Do you give much thought to what you eat before and after your workouts? I understand that sometimes just getting to a class is enough of a challenge, let alone trying to time food before and after! But if you’re looking to get a more intense workout in, are trying to lose a bit of weight, or are just finding that you’re really drained a couple hours after your workout, then paying attention to what and when you eat in relation to your workout might be the answer.


When you exercise, blood flows away from your digestive system and to your lungs and muscles. Therefore, eating immediately before working out is generally a bad idea and will lead to discomfort ranging from a side-stitch to vomiting. The more intense the workout, the longer you’ll want to have between eating and exercising.


For the types of classes we do at Fitness with Rachel, you’d want to have 1-3 hours to let your food digest, and you want your meal to be:

  • Low in fat
  • Moderate in carbs and protein
  • Lower in fiber the closer you get to working out, higher in fiber the longer you have before class
  • Familiar foods you know you tolerate well
  • Drink lots of water too, so you’re nicely hydrated

There’s no one perfect meal that’s going to fit the bill here, but you probably want to steer clear of fried and greasy foods and sugary drinks. Those will only weigh you down (literally and figuratively) and keep you from getting the best workout possible.


If you’re working out first thing in the morning and can’t get up early enough to eat and digest, then try having a small amount of carbohydrate that’s very easy to digest, like a half of a banana, a handful of berries, or a half-slice of bread. Even if it’s just 30 minutes before your workout, it might help you exercise at a higher intensity and get more “bang for your buck.”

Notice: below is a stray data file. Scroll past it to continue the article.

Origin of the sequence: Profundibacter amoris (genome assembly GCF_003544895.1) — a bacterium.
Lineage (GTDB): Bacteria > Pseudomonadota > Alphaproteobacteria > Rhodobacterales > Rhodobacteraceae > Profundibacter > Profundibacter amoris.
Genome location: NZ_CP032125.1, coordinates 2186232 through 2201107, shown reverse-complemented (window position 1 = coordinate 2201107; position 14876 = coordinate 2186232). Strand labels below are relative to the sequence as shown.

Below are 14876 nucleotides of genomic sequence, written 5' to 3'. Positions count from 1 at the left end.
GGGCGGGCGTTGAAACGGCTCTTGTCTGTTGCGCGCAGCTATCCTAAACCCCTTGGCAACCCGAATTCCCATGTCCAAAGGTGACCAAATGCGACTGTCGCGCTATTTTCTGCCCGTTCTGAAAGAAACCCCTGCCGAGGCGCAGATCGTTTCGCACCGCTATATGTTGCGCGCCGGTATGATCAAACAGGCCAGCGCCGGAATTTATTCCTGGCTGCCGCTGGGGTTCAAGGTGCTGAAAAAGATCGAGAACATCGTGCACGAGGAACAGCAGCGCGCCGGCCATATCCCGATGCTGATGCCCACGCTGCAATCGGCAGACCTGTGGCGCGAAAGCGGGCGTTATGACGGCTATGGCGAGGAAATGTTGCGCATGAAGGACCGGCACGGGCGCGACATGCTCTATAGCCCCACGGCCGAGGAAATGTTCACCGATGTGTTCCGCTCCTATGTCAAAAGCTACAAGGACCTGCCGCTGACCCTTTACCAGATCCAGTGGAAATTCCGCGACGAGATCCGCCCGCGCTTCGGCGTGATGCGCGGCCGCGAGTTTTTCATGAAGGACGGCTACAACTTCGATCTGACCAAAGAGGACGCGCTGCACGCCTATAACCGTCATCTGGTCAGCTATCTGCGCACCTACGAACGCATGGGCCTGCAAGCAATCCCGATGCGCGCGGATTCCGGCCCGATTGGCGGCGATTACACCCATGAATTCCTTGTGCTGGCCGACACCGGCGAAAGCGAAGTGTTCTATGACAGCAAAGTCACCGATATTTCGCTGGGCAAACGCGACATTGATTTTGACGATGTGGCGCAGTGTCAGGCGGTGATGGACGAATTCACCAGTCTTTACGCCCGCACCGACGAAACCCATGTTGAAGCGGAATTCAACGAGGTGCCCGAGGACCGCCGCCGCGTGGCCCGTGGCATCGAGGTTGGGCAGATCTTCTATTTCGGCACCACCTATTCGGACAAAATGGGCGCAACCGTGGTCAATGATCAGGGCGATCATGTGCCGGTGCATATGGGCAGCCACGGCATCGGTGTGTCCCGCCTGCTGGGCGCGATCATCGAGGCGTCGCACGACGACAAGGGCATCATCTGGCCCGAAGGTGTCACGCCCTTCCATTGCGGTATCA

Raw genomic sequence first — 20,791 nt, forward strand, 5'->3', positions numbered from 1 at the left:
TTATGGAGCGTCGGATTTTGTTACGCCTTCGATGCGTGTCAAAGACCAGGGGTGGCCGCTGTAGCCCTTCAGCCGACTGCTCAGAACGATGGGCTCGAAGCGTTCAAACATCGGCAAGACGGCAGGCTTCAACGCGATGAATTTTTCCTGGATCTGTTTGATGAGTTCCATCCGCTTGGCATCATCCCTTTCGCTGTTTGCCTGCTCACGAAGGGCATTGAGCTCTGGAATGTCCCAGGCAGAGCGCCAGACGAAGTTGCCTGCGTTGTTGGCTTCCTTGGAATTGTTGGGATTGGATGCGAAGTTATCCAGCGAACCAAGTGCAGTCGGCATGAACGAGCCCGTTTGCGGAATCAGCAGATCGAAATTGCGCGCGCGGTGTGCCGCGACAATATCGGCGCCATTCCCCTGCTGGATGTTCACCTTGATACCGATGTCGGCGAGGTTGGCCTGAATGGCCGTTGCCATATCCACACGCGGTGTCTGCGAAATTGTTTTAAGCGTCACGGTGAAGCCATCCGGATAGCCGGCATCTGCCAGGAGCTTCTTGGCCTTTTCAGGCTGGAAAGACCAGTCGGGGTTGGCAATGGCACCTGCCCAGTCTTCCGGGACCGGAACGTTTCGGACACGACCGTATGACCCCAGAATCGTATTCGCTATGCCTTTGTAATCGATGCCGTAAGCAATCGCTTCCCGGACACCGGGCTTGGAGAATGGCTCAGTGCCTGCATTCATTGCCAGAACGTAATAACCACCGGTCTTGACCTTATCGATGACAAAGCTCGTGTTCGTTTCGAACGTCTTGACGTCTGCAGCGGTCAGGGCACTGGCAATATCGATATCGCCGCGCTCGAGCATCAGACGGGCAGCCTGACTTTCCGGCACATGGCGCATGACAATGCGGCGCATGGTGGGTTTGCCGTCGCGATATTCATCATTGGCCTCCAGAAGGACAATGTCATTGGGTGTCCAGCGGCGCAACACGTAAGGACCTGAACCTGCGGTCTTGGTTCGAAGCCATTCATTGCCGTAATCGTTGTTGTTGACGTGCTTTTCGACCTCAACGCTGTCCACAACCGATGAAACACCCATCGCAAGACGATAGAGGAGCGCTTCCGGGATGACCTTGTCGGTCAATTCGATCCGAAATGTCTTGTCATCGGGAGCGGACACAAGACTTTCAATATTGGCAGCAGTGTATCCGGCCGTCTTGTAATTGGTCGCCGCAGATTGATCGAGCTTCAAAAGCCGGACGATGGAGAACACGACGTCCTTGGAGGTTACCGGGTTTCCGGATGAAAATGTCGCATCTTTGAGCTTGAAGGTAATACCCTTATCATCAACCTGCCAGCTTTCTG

By all means, pay attention to your body! You may need more or less time to digest, your body may need a few weeks to adapt to eating closer to a workout, and you certainly shouldn’t let this stop you from working out, even if you haven’t eaten a perfect meal at the perfect time.


Post-workout, you want to make sure you have a high-quality protein within a couple hours. That can be part of a meal, or just a snack, and it’s great after any workout, but it’s particularly important if you’ve done any sort of muscle-strengthening (like Tabata Express), because protein helps our muscles to recover. You don’t need much – just 10-20 grams would be ideal – an egg, some milk, cheese or yogurt, lean meat, or beans would all be great choices.


Paying attention to what you eat before and after a workout is particularly important if you’re involved in any endurance activity lasting longer than an hour, like marathon running, triathlons and such. Since that’s not what Fitness with Rachel focuses on primarily, please note that these tips aren’t applicable for those situations. I also want to note that all those protein and energy bars, shakes and gels on the market, while helpful for the endurance athlete or competition bodybuilder, are really not necessary for our classes. I suggest sticking to whole foods as much as possible.